A rock beauty is a species of angelfish that belongs to the Pomacanthidae family. It is known for its distinctive mix of yellow and blue colorings. The fish are found in tropical regions of the Atlantic Ocean. Unlike many other tropical fish, they live mainly off ocean sponges, but are also known to eat other animals such as jellyfish. Even though the fish are attractive, they are not commonly suitable for an aquarium environment due to their aggression.
Rock beauty fish are usually seen in reef areas of the Atlantic Ocean. Like other angelfish, the rock beauty lives in shallow, tropical waters. For this reason, they are most commonly found on the western side of the Atlantic. The fish can live in waters as shallow as 10 feet (about 3 meters), but are usually found much deeper than this.
In color, rock beauty fish are instantly recognizable. This is due to their bright yellow and blue body. Usually the face of the fish is yellow, with the middle region of the body a darker blue. The fish, typically, grow to a maximum of 8 inches (20 cm) in length.
The diet of the rock beauty angelfish is one of the distinguishing features compared to other species. Although the fish will eat algae, plankton, and other small animals, its diet consists largely of sponges. These are sea animals that have bodies made up of a jelly substance and are found in reefs. This is one of the main reasons why tropical fish enthusiasts often find it difficult to keep rock beauty fish.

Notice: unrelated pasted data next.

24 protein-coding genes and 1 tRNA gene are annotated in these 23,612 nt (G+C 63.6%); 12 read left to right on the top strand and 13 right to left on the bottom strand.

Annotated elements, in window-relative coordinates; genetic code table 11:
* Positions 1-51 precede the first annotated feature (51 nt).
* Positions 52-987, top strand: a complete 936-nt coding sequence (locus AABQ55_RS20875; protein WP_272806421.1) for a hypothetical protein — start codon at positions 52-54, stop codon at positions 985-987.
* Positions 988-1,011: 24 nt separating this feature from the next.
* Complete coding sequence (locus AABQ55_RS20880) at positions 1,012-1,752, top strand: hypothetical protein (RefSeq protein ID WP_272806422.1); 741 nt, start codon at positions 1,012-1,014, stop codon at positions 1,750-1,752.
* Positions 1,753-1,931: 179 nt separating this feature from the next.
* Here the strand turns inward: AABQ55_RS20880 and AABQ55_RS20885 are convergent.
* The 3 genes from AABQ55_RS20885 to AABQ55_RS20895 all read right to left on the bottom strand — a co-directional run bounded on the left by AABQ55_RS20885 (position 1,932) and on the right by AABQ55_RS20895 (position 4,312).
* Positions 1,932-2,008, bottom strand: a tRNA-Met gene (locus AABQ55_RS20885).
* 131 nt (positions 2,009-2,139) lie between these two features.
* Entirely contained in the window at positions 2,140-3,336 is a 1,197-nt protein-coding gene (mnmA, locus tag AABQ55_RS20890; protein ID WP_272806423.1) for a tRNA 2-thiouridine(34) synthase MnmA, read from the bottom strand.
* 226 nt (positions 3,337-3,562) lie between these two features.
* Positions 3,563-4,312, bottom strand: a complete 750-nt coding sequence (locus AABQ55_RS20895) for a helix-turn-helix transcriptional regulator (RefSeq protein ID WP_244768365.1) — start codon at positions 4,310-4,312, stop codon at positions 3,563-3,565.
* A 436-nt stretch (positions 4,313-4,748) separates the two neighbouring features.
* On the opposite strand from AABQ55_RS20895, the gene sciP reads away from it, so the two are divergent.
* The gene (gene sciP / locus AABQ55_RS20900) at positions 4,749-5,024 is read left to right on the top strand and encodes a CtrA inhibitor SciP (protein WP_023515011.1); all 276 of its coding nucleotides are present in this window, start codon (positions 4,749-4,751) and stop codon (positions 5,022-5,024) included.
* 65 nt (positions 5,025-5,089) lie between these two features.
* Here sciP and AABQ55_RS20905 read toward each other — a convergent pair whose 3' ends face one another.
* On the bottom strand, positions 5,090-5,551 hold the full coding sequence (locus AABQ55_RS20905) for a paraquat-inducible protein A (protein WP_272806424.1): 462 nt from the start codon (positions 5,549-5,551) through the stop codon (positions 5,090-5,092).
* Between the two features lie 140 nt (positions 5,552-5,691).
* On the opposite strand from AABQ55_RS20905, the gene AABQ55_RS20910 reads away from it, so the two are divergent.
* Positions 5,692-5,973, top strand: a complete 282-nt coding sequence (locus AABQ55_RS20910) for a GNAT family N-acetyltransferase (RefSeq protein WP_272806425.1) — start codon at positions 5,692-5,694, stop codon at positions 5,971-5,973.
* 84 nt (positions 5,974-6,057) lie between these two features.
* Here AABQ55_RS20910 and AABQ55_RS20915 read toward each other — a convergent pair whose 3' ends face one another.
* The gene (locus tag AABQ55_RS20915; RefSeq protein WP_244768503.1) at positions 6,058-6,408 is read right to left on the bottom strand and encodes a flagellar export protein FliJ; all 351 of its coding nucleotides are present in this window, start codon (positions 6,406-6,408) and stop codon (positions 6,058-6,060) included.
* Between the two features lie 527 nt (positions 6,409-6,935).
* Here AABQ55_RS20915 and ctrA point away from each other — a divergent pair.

Relatively little is known about the reproductive habits of the rock beauty, but it is thought that the fish may stay with long-term partners. This is because the fish are found in pairs throughout the year and not just during breeding season. To reproduce, the pair of fish move to shallower water before releasing the eggs and sperm. During this process, the female fish may release millions of eggs in one go.
Angelfish, in general, are found in shallow areas of reef in tropical parts of the major oceans. The group are known for their highly colorful markings and, for this reason, are often among the more recognizable species in a reef environment. Although rock beauty angelfish aren't usually kept in captivity, there are other angelfish that cope well with an artificial environment. Usually, these are fish without specialized feeding patterns.